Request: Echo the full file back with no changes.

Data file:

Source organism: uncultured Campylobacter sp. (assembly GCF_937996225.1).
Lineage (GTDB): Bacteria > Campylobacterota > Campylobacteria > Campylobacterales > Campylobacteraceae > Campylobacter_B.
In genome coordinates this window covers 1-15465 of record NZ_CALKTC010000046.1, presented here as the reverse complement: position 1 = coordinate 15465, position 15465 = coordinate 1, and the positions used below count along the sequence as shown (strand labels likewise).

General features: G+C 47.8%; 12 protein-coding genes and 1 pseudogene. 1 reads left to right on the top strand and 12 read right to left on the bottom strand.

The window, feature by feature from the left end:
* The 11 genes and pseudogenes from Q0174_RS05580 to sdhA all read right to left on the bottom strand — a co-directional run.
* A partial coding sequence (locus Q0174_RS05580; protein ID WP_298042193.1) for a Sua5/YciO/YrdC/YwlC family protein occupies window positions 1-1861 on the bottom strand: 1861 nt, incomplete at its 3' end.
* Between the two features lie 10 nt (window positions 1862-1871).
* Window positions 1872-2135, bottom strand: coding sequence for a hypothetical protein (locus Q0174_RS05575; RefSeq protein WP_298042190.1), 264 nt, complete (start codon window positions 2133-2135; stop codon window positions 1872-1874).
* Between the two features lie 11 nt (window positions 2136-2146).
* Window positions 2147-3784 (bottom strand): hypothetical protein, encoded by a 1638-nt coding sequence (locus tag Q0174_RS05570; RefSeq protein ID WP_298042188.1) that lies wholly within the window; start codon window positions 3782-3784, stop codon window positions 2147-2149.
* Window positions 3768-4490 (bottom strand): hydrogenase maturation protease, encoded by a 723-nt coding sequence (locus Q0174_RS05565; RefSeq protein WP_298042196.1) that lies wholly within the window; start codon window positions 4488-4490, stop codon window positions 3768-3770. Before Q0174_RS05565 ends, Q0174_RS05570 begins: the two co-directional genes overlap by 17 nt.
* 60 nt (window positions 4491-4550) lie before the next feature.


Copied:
Source organism: uncultured Campylobacter sp. (assembly GCF_937996225.1).
Lineage (GTDB): Bacteria > Campylobacterota > Campylobacteria > Campylobacterales > Campylobacteraceae > Campylobacter_B.
In genome coordinates this window covers 1-15465 of record NZ_CALKTC010000046.1, presented here as the reverse complement: position 1 = coordinate 15465, position 15465 = coordinate 1, and the positions used below count along the sequence as shown (strand labels likewise).

General features: G+C 47.8%; 12 protein-coding genes and 1 pseudogene. 1 reads left to right on the top strand and 12 read right to left on the bottom strand.

The window, feature by feature from the left end:
* The 11 genes and pseudogenes from Q0174_RS05580 to sdhA all read right to left on the bottom strand — a co-directional run.
* A partial coding sequence (locus Q0174_RS05580; protein ID WP_298042193.1) for a Sua5/YciO/YrdC/YwlC family protein occupies window positions 1-1861 on the bottom strand: 1861 nt, incomplete at its 3' end.
* Between the two features lie 10 nt (window positions 1862-1871).
* Window positions 1872-2135, bottom strand: coding sequence for a hypothetical protein (locus Q0174_RS05575; RefSeq protein WP_298042190.1), 264 nt, complete (start codon window positions 2133-2135; stop codon window positions 1872-1874).
* Between the two features lie 11 nt (window positions 2136-2146).
* Window positions 2147-3784 (bottom strand): hypothetical protein, encoded by a 1638-nt coding sequence (locus tag Q0174_RS05570; RefSeq protein ID WP_298042188.1) that lies wholly within the window; start codon window positions 3782-3784, stop codon window positions 2147-2149.
* Window positions 3768-4490 (bottom strand): hydrogenase maturation protease, encoded by a 723-nt coding sequence (locus Q0174_RS05565; RefSeq protein WP_298042196.1) that lies wholly within the window; start codon window positions 4488-4490, stop codon window positions 3768-3770. Before Q0174_RS05565 ends, Q0174_RS05570 begins: the two co-directional genes overlap by 17 nt.
* 60 nt (window positions 4491-4550) lie before the next feature.